I wanted to write a song that questioned the wisdom of the idea that the radio was the place to go to listen to, discover and ultimately appreciate music. When I wrote Forget The Radio from Hanging Out In Heaven (2000), commercial stations were enjoying world domination. In recent years there have been many internet stations, playing all kinds of styles from Glam to Classical and with playlists you really can create the radio station you want. Your own choices at your fingertips. BUT many people that go to the airwaves for their musical pleasure use the radio to simply hum along to the latest easy on the ear Pop tunes and want them picked by others and also use the radio for company, the local weather and the drama of news.
I am happy to have people tell me about, play me and direct me towards music but although it’s not mutually exclusive, commercial radio might be making or basking in an artist’s success and of course success as such isn’t the marker for quality and certainly not for taste. Plus success is relative: I just went to see First Aid Kit here in Dallas – they were amazing, the songs, the harmonies, the performance a mixture of joy and seriousness wrapped up in two highly talented sisters and a great band. It was a big place and a lot of people came out on a Wednesday night. Still, I can’t imagine they are all over commercial radio but they are still popular and at the least totally appealing to all types of people, music nerds and even the tone deaf – even they couldn’t fail to hum and tap along to their tunes.
I understand that not everyone wants to hear an emotional attack every time they hear a song, they don’t want to be pummeled into submission or be made aware of the tragedies of the universe – or do they? Country music seems to often deal with breakdowns, sadness and the pain of unrequited love. Take Dolly Parton’s I Will Always Love You sung by the tragic Whitney Houston, one of the biggest hits of the last few decades, hugely successful and terribly sad, but presented in a polished production that moved millions to buy it. They didn’t buy it because it was rubbish, they bought it because it affected them emotionally, they really felt like it meant something. Allegedly Celine Dion manages the same trick, clad in expensive gowns and armed with an angelic voice.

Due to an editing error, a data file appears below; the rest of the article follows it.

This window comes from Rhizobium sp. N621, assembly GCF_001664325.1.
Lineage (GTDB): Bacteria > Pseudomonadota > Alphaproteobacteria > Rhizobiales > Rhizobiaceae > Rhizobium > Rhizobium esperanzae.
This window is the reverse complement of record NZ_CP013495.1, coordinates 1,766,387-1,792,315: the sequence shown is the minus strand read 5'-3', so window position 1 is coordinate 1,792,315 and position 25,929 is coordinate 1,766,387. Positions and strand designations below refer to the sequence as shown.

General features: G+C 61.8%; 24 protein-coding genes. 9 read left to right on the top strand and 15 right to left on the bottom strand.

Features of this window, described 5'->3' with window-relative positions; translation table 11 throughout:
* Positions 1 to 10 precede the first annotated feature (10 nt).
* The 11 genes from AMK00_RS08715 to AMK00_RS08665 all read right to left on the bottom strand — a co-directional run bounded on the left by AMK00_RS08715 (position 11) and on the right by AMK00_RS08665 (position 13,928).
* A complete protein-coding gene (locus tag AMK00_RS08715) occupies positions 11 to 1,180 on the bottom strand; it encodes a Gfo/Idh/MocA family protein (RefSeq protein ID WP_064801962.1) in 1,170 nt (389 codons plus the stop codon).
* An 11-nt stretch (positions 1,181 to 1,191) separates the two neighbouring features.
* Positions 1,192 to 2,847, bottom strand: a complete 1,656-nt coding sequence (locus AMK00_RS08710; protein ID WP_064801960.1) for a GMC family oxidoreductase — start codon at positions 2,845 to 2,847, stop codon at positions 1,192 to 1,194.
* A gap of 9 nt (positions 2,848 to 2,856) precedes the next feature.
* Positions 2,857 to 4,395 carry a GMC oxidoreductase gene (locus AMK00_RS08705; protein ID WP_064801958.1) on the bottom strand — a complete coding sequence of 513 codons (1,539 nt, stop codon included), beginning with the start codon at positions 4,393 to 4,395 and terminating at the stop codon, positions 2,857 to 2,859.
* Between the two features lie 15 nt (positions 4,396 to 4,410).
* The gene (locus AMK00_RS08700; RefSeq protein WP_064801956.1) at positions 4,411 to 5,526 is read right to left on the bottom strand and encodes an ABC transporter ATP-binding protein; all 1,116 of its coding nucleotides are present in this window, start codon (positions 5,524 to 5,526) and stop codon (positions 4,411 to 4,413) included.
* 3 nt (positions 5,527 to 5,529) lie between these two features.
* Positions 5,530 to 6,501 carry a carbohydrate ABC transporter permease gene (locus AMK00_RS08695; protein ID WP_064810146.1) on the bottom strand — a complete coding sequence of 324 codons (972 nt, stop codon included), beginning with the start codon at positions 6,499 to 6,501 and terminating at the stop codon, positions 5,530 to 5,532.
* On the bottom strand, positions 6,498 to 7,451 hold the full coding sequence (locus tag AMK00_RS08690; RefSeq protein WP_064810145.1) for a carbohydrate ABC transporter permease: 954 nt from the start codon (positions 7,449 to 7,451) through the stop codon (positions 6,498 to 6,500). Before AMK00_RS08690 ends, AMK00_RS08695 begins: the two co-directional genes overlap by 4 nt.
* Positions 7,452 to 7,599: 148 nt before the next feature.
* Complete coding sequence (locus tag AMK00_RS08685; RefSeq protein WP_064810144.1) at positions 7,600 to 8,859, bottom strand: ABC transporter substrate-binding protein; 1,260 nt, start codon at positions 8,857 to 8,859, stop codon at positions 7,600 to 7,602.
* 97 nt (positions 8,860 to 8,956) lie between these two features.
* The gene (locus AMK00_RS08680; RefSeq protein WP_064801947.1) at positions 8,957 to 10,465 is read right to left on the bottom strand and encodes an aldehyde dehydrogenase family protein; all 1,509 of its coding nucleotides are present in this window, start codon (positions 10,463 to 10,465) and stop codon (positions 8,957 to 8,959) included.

I suppose it’s hard for me to expect Amon Düül ll to be on breakfast TV, but how come This One Goes Out To The One I Love by REM was a big hit and Fall To Love by Diesel Park West wasn’t? Well, easy to explain apart from the fact that one band built their following in the US and the other in England and somehow Michael Stipe ‘talked to the kids’ and John Butler didn’t, but in the end they are both great lead singers with a catchy song, about the same age, equally good looking (even relevant on the radio), but exposure, so promo, so money didn’t get them noticed – nobody played the DPW song enough for it to catch on.